6.11 Delay

26.1313GPPRelease 17RequirementsTerminal acoustic characteristics for telephonyTS

6.11.0 UE delay definition

6.11.0.1 Acoustic interfaces

For UMTS circuit-switched operation and MTSI-based speech with LTE, NR or WLAN access, the UE delays in the send and receive directions are defined for acoustic interfaces as:

– The UE delay in the send (uplink) direction is the delay between the first acoustic event at the MRP to the last bit of the corresponding speech frame at the UE antenna

– The UE delay in the receive (downlink) direction is the delay between the first bit of a speech frame at the UE antenna and the first acoustic event at the DRP corresponding to that speech frame

NOTE: In order to harmonize UMTS and LTE delay definitions, the reference points for UMTS UE delay have been changed in Rel-12. Prior to Rel-12, the UE reference points for UMTS were implicitly defined by the compensation factors declared by system simulator vendors, i.e. half of the air interface delay was attributed to the UE, and the last acoustic event at DRP was used for the receive measurement instead of the first.

Considering 10ms for half of the transmission time in each direction of a UMTS call, a speech frame size of 20ms, a codec look-ahead of 5ms, and a difference between the first and the last acoustic event of 20 ms, the previous reference points took into account a UE implementation independent delay of 2x10ms + 25 ms + 20 ms = 65 ms. The same UE delay remains in the new definition above, which attributes the full air interface delay to the UE but uses the first acoustic event at the DRP, instead of the last (2x20ms + 25 ms + 0 ms = 65 ms). Hence, the UMTS requirements with these new reference points remain the same.

6.11.0.2 Electrical interfaces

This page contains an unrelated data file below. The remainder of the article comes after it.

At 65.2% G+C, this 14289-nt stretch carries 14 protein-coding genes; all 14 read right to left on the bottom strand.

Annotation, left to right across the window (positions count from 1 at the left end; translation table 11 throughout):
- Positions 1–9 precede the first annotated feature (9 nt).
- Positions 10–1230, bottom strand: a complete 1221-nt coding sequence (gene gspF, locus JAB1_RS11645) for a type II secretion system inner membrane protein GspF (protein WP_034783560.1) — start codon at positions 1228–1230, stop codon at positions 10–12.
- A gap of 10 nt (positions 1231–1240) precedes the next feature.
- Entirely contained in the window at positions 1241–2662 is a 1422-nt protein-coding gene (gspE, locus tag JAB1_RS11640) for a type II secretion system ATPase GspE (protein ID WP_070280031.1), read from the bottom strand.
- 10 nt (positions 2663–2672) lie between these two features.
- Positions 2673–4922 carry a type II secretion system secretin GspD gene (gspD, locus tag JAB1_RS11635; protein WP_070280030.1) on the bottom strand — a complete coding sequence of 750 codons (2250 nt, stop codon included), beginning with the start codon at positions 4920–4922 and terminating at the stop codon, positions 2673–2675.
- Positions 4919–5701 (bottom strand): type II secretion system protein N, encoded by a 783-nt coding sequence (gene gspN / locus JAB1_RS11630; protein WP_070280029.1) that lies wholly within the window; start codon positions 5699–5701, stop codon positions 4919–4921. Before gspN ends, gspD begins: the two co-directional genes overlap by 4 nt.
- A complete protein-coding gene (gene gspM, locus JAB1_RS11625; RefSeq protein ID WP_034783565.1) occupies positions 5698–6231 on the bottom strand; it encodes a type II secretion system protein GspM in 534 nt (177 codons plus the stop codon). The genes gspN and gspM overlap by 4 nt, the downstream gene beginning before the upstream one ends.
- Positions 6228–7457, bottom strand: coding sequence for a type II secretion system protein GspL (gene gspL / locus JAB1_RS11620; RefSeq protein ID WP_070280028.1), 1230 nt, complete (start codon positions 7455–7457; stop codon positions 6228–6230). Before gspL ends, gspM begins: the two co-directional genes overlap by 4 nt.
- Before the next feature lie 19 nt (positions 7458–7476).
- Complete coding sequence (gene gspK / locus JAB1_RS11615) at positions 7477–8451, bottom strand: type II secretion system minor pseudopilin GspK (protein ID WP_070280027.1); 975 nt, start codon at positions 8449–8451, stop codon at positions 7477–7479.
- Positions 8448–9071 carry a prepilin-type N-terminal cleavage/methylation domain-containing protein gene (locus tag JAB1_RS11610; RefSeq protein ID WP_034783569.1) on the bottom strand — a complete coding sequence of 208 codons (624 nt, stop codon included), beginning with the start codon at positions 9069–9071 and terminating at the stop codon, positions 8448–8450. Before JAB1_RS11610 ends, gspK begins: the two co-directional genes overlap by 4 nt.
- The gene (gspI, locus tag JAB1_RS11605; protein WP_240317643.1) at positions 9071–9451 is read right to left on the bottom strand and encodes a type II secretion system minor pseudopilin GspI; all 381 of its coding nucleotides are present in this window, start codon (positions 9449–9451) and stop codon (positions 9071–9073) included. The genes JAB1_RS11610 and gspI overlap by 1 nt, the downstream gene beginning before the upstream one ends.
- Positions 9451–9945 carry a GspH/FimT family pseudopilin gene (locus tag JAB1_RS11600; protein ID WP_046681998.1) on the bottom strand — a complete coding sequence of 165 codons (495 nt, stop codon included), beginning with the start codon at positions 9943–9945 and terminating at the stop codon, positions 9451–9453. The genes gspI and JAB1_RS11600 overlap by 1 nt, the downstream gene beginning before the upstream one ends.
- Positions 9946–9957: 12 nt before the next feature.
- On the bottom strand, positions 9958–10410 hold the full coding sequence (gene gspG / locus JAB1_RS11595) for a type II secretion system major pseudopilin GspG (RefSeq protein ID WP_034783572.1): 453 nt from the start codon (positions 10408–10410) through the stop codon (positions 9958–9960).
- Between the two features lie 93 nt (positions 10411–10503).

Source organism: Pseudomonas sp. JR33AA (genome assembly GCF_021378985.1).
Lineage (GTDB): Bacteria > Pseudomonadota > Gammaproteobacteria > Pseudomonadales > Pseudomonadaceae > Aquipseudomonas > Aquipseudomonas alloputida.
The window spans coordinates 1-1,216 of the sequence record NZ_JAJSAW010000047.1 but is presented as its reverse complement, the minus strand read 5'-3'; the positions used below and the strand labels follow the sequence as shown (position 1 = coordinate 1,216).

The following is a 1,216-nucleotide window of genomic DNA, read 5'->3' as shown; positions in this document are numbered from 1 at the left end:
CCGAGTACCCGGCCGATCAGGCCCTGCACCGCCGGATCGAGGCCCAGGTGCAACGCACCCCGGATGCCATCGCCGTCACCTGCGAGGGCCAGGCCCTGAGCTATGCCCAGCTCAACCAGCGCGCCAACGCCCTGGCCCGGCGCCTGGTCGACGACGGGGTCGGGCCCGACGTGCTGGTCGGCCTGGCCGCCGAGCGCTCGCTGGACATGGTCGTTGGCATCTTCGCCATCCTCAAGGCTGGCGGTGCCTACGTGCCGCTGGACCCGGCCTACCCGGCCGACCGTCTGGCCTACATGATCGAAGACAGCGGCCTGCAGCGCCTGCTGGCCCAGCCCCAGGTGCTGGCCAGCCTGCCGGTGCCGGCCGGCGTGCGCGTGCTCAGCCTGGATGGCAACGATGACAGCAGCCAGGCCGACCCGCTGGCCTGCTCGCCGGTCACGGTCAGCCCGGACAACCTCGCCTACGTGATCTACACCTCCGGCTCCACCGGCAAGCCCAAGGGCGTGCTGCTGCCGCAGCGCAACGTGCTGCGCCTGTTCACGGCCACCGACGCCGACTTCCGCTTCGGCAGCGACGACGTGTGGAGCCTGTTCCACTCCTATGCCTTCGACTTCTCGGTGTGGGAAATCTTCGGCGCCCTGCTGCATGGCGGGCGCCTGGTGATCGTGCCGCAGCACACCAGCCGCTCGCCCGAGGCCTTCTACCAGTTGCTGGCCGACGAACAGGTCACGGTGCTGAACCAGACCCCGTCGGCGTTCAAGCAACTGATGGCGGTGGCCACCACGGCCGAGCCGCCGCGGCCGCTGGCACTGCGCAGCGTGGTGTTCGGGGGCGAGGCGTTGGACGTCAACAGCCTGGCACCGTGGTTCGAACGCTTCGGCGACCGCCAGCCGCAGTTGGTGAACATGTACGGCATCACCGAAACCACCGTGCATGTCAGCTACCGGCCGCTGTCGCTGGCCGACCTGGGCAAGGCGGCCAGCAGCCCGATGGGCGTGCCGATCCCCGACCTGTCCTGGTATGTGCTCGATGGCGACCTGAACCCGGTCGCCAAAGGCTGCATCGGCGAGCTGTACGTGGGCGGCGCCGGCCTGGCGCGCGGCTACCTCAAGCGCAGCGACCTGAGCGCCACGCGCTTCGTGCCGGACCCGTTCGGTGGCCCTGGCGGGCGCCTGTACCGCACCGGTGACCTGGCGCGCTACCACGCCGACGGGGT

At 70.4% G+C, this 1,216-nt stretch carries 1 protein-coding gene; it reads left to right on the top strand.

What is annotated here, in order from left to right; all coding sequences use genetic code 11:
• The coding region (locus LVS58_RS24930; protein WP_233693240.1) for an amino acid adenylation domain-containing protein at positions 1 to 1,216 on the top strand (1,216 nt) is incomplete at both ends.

The UE delays in the send and receive directions are defined for electrical interfaces as:

– The UE delay in the send (uplink) direction is the delay between the first electrical event at the input of the electrical interface (analogue or wired digital connection) or first bit of a speech frame at the UE antenna of the wireless digital interface (wireless digital connection) to the last bit of the corresponding speech frame at the UE antenna

– The UE delay in the receive (downlink) direction is the delay between the first bit of a speech frame at the UE antenna and the first electrical event at the output of the electrical interface (analogue or wired digital connection) or first bit of a speech frame at the UE antenna of the wireless digital interface (wireless digital connection) corresponding to that speech frame.

6.11.1 Handset UE

It is in general desirable to minimize UE delays to ensure low enough end-to-end delays and hence a good conversational experience, guidance is found in ITU-T Recommendation G.114.

For UMTS circuit-switched AMR-WB speech codec operation, the sum of the UE delays in sending and receiving directions (TS + TR) shall in any case be ≤ 220ms and should be ≤ 185ms.

NOTE: A delay ≤ 185 ms might not be achievable in some cases due to UE implementation trade-offs between delay and other parameters such as speech quality enhancement, performance of noise reduction or UE power consumption optimization, and UE implementation issues such as rebuffering between components.

For MTSI-based speech-only with LTE, NR or WLAN access in error and jitter free conditions and AMR-WB speech codec operation, the sum of the UE delays in sending and receiving directions (TS + TR) should be ≤ 150ms. If this performance objective cannot be met, the sum of the UE delays in sending and receiving directions (TS + TR) shall in any case be ≤ 190ms.

For MTSI-based speech-only with LTE, NR or WLAN access in conditions with simulated packet arrival time variations and packet loss and AMR-WB speech codec operation, the sum of the UE delays in sending and receiving directions (TS + TR) shall be less than or equal to the delay requirements in Table 16a1, while meeting the speech quality targets defined.

NOTE: The UE delay requirements for MTSI-based speech-only with LTE, NR or WLAN access are derived from:

– A speech frame buffering and codec look-ahead of 25ms.

– An air interface transmission time of 1ms on receive and 1ms on the send direction.

– A budget allowance for a jitter buffer depth of 40ms for error and jitter free conditions and test conditions 0 and 1 of Table 16a1, and 80ms for test condition 2 of Table 16a1.

– A budget allowance for vendor specific implementation of 83ms corresponding to the performance objective and 123ms corresponding to the required maximum UE send and receive delay.

Table 16a1: UE delay and speech quality requirements for LTE, NR and WLAN access

Test Condition

Delay and Loss Profile

(Note 1)

Performance Objectives for Maximum Delay

Requirements for Maximum Delay

Speech Quality

Requirements
(Note 2)

0

Error and jitter free condition